The noble Baroness said: We now enter an entirely different territory, that concerned with trustees. The intention of this amendment is to impose a requirement to have pensioner nominated trustees in larger, more mature schemes, leaving the definition of the schemes to which this requirement will apply to be prescribed in regulations. The nominations are to be drawn from all former members.

It must be said that whenever one meets pensioners, as I frequently do since my union, as I have said before, has a retired members section which holds an annual meeting, the absence of pensioner members among trustees causes a great deal of resentment. Of course, decisions can be taken by people in employment, but they can be to the disadvantage of those who have left but who have nevertheless contributed, sometimes for a working lifetime, to the fund.

It has been argued that pensioner trustees would not be representative of, or accountable to, pensioner members given the absence in the majority of cases of any organised pensioner body. However, there are large companies, and I am well aware of some, where retired members do keep in touch with their former company. Sometimes there is an organisational structure for them to do so.

Nothing will give more encouragement to the formation of pensioner bodies of that kind than giving them a focus and purpose and recognising their legitimate interest in the governance of schemes. This is a reasonable suggestion. I hope that the Government will be prepared to look upon it with favour. I beg to move.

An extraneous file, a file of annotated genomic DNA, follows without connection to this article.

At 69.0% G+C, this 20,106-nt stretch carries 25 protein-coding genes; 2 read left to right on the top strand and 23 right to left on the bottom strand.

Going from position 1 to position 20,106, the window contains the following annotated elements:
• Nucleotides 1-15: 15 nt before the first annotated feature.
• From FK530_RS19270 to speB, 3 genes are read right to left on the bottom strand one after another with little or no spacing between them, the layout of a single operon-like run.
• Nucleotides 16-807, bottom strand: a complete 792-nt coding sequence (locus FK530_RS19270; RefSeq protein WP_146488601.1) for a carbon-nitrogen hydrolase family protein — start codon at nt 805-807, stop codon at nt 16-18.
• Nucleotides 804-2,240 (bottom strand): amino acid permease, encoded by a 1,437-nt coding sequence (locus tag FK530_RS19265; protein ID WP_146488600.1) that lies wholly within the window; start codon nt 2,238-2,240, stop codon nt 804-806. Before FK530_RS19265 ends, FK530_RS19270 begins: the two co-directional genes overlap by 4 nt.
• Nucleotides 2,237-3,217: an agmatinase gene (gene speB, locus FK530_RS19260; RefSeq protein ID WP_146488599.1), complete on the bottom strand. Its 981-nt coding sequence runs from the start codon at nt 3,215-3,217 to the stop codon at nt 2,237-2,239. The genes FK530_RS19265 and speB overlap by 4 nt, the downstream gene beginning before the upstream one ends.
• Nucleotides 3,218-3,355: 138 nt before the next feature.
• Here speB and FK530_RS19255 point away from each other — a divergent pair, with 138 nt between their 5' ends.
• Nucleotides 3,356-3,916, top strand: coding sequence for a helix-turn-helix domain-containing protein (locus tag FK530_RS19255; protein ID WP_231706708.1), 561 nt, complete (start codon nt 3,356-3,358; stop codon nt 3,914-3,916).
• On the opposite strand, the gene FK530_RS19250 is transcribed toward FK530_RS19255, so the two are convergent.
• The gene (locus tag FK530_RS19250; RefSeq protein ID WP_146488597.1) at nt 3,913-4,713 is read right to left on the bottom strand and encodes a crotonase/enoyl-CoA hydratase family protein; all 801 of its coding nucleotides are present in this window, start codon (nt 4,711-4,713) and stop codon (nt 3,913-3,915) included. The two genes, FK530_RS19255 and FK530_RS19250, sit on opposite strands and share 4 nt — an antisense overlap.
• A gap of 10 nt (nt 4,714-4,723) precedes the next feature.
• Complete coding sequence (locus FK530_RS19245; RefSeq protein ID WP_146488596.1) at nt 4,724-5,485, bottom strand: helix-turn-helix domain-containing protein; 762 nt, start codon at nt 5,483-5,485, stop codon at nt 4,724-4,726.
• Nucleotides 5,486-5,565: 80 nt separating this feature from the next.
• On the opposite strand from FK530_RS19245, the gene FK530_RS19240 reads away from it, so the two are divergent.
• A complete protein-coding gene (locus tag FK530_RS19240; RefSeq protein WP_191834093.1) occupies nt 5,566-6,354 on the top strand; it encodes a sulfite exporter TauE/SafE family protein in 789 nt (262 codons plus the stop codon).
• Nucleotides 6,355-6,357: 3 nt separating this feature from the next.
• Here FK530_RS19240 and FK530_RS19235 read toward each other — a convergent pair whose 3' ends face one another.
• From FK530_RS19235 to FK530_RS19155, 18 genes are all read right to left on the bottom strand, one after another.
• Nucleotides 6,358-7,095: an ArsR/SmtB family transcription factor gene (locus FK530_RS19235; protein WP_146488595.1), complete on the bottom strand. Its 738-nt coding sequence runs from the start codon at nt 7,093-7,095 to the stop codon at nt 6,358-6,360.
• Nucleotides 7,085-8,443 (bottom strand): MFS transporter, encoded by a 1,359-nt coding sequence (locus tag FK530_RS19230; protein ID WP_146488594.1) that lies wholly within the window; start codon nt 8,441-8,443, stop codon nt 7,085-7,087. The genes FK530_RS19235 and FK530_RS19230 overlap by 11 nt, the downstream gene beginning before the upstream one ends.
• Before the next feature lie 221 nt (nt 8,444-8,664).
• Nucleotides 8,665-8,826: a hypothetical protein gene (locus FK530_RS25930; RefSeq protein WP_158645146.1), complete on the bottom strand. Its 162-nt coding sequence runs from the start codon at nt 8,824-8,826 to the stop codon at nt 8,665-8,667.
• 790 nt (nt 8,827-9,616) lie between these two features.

Lord Goodhart: I rise to support Amendment No. 144 and to speak to Amendments Nos. 148 and

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152 standing in my name and that of my noble friend Lord Russell. I must apologise for an error in Amendment No. 152. Line 3 refers to "trustee" when it should refer to "director".

I believe that, wherever possible, both active and pensioner members should be represented on a board of trustees or on a board of directors of the trustee company. Current employees and pensioners have different interests. At its simplest, for example, employees have an interest in the continuance of the company that employs them, whereas pensioners do not--assuming, as is usually the case, that the pension fund is properly funded. Employees might, therefore, accept steps to save the company from liquidation at the cost of some damage to the pension scheme. Pensioners would have no such interest. Again, pensioners might want a more cautious investment policy than current members. I do not say that in taking those decisions the pensioners would necessarily be right, but the arguments need to be presented on their behalf. Therefore, I believe that they need separate representation.

The Government have said that a specific pensioner trustee or a specific employee trustee would regard himself or herself as a speaker for his or her constituency. But if that was a ground for refusing separate constituencies for employees and for pensioners, why have member nominated trustees at all, since the constituency differences between employer and member nominated trustees are much greater than between employee and pensioner trustees?

In those circumstances, I am happy to support the amendment moved by the noble Baroness, Lady Turner, and I commend my amendment to the Committee.